Once known as bandit queen Phoolan Devi’s companion, Maan Singh Yadav is now playing himself in a forthcoming film. He tells Janani Ganesan about his glory days in the Chambal ravines
A DOUBLE barrel gun, sporting a discreet Indian Ordnance Factory seal, lies leisurely against the seat of the white Bolero. It goes wherever Maan Singh Yadav goes.
Maan Singh, a lesser known of bandit queen Phoolan Devi’s companions, drove 50 km to Kanpur in a rented car from his home in Ramabai Nagar, Uttar Pradesh, with bodyguard, driver, and gun in tow, to do this interview. The former dacoit, playing himself in Krishna Mishra’s forthcoming film Beehad: The Ravines, seems eager to tell his story to anyone who will care to listen.
A shy smile hollows his cheeks further as he talks about his film debut: “It’s about dacoits in Chambal. But I have been featured a lot as I was an original. Everybody else was a duplicate.” The last time Maan Singh faced the cameras was in 1983, as part of Phoolan Devi’s gang, the world’s press clicking furiously to record their surrender. While he has always remained in Phoolan’s shadow, the man she turned to after her lover Vikram Mallah was killed, Maan Singh now wants his moment in the limelight.
After one of his elder brothers was killed by a villager, 15-year-old Maan Singh escaped into the jungles. Seeking revenge for his brother’s death, he allied himself with a group of young men who had fled from their native village in Jalaun district due to land disputes. “The size of the gang kept varying. Some would join, some would get killed in police encounters,” he says. The question why he became a dacoit prompts an eye-roll: “I had to kill to protect myself. And in the jungles, what else can you do?”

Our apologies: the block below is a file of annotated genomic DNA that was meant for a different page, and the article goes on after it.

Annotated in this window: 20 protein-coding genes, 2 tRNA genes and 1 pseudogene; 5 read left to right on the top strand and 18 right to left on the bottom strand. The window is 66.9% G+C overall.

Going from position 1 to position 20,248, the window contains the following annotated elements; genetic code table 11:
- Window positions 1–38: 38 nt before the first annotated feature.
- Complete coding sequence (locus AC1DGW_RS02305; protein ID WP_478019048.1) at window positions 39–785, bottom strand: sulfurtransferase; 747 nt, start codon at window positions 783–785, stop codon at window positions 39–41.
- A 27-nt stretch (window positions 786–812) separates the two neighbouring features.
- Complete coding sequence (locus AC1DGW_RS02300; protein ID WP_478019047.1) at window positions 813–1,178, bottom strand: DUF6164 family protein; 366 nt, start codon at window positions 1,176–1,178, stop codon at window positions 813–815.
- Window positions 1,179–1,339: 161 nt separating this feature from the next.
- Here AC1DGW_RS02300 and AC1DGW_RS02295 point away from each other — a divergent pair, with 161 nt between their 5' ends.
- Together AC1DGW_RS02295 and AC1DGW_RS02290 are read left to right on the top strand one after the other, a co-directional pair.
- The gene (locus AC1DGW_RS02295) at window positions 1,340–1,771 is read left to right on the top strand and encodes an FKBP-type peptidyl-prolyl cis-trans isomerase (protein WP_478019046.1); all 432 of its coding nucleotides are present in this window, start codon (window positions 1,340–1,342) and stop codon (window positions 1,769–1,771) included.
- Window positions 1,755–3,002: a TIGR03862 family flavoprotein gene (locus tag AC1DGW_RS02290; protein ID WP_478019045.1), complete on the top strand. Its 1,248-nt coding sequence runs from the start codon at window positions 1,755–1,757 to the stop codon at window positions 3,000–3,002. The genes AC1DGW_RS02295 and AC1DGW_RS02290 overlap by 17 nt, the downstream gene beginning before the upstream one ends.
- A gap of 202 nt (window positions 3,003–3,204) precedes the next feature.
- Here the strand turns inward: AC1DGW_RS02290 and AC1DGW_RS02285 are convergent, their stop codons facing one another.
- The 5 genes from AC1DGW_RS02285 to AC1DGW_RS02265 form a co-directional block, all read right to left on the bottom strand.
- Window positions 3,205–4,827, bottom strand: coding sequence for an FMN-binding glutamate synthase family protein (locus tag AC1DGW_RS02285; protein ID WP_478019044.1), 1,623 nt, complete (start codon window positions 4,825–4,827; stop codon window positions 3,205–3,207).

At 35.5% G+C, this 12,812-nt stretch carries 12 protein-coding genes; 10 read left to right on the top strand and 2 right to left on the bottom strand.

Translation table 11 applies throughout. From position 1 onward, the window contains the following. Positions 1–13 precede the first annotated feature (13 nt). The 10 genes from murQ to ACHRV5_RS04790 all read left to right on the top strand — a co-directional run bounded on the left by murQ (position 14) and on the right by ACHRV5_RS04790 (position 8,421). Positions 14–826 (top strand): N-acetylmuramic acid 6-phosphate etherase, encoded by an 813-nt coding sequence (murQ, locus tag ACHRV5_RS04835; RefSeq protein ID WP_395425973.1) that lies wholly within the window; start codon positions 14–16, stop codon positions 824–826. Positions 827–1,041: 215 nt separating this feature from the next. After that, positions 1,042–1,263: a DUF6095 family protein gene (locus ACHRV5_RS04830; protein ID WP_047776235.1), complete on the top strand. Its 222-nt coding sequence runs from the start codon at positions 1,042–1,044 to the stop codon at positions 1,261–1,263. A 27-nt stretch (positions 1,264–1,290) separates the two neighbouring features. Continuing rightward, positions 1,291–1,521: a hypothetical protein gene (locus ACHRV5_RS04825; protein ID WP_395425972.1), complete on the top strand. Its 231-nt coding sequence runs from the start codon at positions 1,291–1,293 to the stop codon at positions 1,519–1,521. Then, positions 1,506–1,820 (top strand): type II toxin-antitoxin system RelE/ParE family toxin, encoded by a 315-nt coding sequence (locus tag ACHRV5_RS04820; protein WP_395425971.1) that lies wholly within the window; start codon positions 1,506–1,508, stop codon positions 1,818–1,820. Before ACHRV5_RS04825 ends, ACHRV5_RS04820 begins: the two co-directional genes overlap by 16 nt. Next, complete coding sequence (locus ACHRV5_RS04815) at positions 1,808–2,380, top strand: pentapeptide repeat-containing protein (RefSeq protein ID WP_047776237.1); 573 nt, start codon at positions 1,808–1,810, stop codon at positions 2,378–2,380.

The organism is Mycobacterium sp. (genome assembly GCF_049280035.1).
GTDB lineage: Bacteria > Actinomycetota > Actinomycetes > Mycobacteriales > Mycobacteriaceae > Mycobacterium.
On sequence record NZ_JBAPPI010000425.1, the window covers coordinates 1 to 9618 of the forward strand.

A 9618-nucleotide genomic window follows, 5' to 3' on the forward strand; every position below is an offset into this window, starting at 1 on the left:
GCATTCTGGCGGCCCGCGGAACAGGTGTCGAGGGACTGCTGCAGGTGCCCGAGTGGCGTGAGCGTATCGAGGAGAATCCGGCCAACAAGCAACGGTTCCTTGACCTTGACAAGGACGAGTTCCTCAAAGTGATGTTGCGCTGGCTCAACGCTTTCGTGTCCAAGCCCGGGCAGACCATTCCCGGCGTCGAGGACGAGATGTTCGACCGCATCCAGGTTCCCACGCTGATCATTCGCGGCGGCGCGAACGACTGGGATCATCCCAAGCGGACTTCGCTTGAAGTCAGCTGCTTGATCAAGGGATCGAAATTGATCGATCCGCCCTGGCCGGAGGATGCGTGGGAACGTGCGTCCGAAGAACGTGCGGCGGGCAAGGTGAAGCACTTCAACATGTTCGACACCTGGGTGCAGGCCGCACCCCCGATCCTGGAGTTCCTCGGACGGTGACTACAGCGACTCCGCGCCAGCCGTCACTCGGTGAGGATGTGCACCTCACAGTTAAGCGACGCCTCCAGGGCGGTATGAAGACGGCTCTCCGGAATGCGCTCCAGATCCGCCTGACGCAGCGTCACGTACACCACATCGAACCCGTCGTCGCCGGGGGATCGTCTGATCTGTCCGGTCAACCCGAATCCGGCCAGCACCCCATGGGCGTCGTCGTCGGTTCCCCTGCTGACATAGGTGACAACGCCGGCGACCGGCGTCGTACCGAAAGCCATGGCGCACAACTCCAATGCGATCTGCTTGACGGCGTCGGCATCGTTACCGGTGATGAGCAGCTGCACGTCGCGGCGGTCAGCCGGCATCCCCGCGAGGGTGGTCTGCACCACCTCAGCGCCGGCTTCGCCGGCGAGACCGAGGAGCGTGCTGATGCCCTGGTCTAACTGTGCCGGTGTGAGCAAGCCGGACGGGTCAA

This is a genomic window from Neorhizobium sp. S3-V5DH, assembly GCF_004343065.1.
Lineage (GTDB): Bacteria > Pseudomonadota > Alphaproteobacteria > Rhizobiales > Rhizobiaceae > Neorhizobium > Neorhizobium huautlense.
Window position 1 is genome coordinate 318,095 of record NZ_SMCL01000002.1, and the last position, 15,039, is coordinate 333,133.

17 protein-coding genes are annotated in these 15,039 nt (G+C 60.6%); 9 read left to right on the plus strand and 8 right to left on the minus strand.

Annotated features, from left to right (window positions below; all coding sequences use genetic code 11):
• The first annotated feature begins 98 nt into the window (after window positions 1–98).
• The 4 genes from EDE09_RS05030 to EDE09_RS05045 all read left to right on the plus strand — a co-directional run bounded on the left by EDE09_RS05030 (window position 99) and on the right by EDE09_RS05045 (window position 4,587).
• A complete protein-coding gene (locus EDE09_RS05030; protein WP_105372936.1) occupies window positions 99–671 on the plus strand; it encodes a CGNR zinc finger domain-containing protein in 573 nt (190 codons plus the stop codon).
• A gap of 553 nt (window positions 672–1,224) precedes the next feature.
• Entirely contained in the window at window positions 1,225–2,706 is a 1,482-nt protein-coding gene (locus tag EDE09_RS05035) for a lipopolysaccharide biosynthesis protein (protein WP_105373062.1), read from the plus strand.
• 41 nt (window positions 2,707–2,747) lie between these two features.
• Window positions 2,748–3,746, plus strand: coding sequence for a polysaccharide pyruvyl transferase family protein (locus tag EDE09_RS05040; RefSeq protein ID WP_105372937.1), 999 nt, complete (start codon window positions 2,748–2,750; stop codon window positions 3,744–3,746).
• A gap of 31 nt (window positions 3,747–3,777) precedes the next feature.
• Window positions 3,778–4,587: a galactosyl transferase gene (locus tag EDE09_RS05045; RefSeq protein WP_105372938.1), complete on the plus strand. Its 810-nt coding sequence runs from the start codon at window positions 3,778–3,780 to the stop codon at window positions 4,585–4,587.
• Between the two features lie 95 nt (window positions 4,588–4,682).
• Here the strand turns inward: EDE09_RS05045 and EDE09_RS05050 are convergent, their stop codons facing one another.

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Maan Singh’s story bears incidental similarities to Paan Singh Tomar’s, whose biopic was a Bollywood box-office hit this year. Maan Singh lights up at the mention of Tomar: “We used to see Paan Singh’s gang while crossing Madhya Pradesh, Rajasthan and UP, sometimes covering 100 km a day by foot. Once, the police of two states were dispatched to look for us (Phoolan Devi and her gang), but they didn’t succeed.” He adds, “Paan Singh was caught because someone poisoned the goat he had eaten the day his gang was surrounded by the police.” Maan Singh hasn’t seen the film on Tomar. But badland legends travel far.
He has, however, watched Shekhar Kapur’s Bandit Queen and thinks “picture theek tha”. It’s only when he is reminded of Phoolan’s objection to her depiction in the film that he rephrases, “Thoda thoda theek nahin tha.” He adds, “She had an out-of-court settlement. There was money. Then, everything was okay.” For Beehad, Maan Singh was recently summoned by the Censor Board to certify that everything shown in the film about him was accurate.
Maan Singh claims he has never been a fan of the movies. “[For entertainment], I watch the news,” he says. When they were in hiding after the Behmai massacre, in which Phoolan and the gang, in revenge, had killed more than 20 upper caste men, it was Maan Singh’s job to scour the local newspapers for stories about the murders.
Once released from prison after an eight-year term, Maan Singh went back to farming and moved in with his nephew’s family in Ramabai Nagar. “I did not go back to my village. I did not want to get into politics either. Who wants to get killed?” he says. “They say Sher Singh (Rana) murdered Phoolan. That’s not true. Her younger sister Munni killed her. Some dispute over money,” he adds, without prompting.